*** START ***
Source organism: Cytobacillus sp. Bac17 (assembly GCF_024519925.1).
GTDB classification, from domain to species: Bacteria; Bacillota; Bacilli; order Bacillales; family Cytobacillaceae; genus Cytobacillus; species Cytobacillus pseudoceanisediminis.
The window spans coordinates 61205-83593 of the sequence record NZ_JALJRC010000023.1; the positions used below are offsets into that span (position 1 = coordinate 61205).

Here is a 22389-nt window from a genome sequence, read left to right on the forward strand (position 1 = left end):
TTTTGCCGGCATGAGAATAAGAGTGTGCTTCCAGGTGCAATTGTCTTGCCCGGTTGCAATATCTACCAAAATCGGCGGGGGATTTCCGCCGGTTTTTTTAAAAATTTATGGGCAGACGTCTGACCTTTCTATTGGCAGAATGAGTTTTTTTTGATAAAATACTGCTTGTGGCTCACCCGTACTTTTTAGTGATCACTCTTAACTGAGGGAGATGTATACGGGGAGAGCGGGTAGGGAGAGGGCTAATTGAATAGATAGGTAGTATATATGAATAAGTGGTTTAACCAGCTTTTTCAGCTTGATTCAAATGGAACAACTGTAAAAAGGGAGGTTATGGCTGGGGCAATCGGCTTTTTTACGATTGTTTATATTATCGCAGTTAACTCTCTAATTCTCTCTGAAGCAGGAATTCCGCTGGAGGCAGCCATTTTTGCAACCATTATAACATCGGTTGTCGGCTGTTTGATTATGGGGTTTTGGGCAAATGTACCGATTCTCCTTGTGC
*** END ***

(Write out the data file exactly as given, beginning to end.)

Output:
Source organism: Cytobacillus sp. Bac17 (assembly GCF_024519925.1).
GTDB classification, from domain to species: Bacteria; Bacillota; Bacilli; order Bacillales; family Cytobacillaceae; genus Cytobacillus; species Cytobacillus pseudoceanisediminis.
The window spans coordinates 61205-83593 of the sequence record NZ_JALJRC010000023.1; the positions used below are offsets into that span (position 1 = coordinate 61205).

Here is a 22389-nt window from a genome sequence, read left to right on the forward strand (position 1 = left end):
TTTTGCCGGCATGAGAATAAGAGTGTGCTTCCAGGTGCAATTGTCTTGCCCGGTTGCAATATCTACCAAAATCGGCGGGGGATTTCCGCCGGTTTTTTTAAAAATTTATGGGCAGACGTCTGACCTTTCTATTGGCAGAATGAGTTTTTTTTGATAAAATACTGCTTGTGGCTCACCCGTACTTTTTAGTGATCACTCTTAACTGAGGGAGATGTATACGGGGAGAGCGGGTAGGGAGAGGGCTAATTGAATAGATAGGTAGTATATATGAATAAGTGGTTTAACCAGCTTTTTCAGCTTGATTCAAATGGAACAACTGTAAAAAGGGAGGTTATGGCTGGGGCAATCGGCTTTTTTACGATTGTTTATATTATCGCAGTTAACTCTCTAATTCTCTCTGAAGCAGGAATTCCGCTGGAGGCAGCCATTTTTGCAACCATTATAACATCGGTTGTCGGCTGTTTGATTATGGGGTTTTGGGCAAATGTACCGATTCTCCTTGTGC